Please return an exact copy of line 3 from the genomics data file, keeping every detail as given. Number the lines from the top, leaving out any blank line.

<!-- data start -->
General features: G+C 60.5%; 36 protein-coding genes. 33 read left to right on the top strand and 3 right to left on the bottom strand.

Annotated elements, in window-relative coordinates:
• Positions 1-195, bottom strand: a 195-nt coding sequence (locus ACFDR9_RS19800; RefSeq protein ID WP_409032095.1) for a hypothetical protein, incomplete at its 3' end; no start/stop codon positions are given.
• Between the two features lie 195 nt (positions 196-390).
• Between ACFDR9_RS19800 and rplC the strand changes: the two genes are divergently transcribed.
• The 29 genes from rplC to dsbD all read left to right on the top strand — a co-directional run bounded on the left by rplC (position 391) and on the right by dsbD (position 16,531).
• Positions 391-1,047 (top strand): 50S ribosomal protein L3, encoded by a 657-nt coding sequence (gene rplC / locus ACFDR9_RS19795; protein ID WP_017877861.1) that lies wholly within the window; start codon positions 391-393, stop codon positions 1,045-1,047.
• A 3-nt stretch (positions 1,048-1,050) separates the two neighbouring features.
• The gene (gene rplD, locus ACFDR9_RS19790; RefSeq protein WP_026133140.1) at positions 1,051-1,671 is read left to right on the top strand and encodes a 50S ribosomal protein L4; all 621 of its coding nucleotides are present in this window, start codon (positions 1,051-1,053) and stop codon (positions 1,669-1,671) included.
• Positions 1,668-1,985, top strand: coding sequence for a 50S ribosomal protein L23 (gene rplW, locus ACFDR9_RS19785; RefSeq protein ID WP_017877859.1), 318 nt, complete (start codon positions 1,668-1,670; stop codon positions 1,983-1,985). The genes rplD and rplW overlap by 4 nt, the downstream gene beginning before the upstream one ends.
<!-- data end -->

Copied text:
• Positions 1-195, bottom strand: a 195-nt coding sequence (locus ACFDR9_RS19800; RefSeq protein ID WP_409032095.1) for a hypothetical protein, incomplete at its 3' end; no start/stop codon positions are given.